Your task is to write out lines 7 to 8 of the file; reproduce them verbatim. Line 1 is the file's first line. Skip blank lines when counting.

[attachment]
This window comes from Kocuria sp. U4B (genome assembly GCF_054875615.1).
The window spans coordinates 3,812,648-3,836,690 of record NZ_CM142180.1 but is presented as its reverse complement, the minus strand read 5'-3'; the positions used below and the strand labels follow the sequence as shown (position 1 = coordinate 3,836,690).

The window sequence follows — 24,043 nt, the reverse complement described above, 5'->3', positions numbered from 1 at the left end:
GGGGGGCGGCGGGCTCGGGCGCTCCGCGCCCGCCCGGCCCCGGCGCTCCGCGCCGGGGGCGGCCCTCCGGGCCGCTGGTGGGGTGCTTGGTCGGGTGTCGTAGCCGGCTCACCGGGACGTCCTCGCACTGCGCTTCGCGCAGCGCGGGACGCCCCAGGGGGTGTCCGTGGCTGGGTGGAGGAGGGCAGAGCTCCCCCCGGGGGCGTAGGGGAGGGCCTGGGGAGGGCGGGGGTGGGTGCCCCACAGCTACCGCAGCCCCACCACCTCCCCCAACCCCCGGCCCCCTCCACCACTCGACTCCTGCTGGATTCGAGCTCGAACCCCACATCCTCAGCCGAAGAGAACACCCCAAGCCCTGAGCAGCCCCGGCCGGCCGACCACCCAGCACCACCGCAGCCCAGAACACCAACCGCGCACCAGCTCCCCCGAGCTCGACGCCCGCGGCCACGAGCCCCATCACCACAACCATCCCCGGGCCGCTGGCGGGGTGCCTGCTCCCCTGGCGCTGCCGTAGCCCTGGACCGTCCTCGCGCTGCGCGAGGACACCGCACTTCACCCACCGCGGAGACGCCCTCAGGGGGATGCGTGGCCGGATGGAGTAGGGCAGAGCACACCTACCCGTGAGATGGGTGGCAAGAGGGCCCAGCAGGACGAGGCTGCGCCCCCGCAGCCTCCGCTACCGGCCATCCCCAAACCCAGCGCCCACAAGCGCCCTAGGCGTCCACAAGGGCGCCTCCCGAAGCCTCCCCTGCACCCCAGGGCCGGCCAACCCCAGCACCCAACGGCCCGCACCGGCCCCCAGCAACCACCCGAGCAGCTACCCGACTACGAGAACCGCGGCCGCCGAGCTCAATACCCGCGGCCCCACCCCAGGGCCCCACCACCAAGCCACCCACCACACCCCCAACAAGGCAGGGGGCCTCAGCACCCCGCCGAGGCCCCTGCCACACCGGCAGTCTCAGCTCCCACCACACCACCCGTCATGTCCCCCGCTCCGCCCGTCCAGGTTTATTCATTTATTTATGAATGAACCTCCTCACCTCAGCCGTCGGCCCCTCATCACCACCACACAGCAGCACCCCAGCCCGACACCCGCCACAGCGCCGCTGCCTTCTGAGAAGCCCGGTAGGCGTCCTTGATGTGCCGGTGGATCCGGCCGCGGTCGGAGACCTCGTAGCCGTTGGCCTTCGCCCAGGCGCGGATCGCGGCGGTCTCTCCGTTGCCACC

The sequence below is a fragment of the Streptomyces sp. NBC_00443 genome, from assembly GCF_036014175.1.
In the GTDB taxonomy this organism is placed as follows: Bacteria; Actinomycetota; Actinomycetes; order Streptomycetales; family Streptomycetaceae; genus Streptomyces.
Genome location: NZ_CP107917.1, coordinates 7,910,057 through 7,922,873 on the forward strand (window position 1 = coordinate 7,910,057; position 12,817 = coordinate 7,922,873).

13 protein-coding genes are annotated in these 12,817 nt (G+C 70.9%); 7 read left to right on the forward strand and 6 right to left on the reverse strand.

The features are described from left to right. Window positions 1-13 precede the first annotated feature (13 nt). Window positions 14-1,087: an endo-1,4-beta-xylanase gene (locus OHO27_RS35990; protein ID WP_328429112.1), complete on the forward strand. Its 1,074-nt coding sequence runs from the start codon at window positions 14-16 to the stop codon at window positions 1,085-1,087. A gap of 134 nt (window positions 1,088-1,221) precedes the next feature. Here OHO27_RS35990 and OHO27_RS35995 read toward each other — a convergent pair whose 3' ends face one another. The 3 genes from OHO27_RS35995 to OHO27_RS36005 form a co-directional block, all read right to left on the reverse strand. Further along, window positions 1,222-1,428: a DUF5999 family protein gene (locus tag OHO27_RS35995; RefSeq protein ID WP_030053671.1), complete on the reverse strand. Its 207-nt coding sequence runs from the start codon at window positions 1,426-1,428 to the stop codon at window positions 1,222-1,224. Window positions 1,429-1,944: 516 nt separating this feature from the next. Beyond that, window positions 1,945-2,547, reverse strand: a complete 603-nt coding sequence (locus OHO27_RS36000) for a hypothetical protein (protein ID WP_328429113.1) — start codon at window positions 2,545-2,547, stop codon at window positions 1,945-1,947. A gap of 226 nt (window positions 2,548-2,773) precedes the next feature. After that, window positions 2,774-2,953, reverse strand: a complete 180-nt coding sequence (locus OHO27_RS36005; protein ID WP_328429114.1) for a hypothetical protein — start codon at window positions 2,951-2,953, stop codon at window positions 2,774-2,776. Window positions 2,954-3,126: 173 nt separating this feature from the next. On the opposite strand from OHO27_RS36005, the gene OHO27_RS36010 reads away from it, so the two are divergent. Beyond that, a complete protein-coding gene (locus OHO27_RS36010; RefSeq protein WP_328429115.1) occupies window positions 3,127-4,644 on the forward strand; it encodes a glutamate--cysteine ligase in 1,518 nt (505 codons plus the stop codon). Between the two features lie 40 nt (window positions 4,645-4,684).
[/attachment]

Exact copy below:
Genome location: NZ_CP107917.1, coordinates 7,910,057 through 7,922,873 on the forward strand (window position 1 = coordinate 7,910,057; position 12,817 = coordinate 7,922,873).

13 protein-coding genes are annotated in these 12,817 nt (G+C 70.9%); 7 read left to right on the forward strand and 6 right to left on the reverse strand.